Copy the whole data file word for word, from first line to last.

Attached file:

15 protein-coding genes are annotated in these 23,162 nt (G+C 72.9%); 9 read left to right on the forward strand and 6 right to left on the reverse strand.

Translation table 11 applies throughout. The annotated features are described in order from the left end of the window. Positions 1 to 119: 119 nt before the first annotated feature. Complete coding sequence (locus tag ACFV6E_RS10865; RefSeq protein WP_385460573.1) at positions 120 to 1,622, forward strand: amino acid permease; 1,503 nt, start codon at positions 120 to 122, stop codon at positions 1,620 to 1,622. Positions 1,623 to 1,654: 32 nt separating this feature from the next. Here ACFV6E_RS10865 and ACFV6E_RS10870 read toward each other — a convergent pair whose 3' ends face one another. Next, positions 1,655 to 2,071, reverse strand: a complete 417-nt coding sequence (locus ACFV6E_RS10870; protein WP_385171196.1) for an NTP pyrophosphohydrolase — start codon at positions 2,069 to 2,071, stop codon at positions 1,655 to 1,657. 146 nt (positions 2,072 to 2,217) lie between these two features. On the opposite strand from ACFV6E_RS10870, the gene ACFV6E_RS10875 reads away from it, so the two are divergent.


15 protein-coding genes are annotated in these 23,162 nt (G+C 72.9%); 9 read left to right on the forward strand and 6 right to left on the reverse strand.

Translation table 11 applies throughout. The annotated features are described in order from the left end of the window. Positions 1 to 119: 119 nt before the first annotated feature. Complete coding sequence (locus tag ACFV6E_RS10865; RefSeq protein WP_385460573.1) at positions 120 to 1,622, forward strand: amino acid permease; 1,503 nt, start codon at positions 120 to 122, stop codon at positions 1,620 to 1,622. Positions 1,623 to 1,654: 32 nt separating this feature from the next. Here ACFV6E_RS10865 and ACFV6E_RS10870 read toward each other — a convergent pair whose 3' ends face one another. Next, positions 1,655 to 2,071, reverse strand: a complete 417-nt coding sequence (locus ACFV6E_RS10870; protein WP_385171196.1) for an NTP pyrophosphohydrolase — start codon at positions 2,069 to 2,071, stop codon at positions 1,655 to 1,657. 146 nt (positions 2,072 to 2,217) lie between these two features. On the opposite strand from ACFV6E_RS10870, the gene ACFV6E_RS10875 reads away from it, so the two are divergent.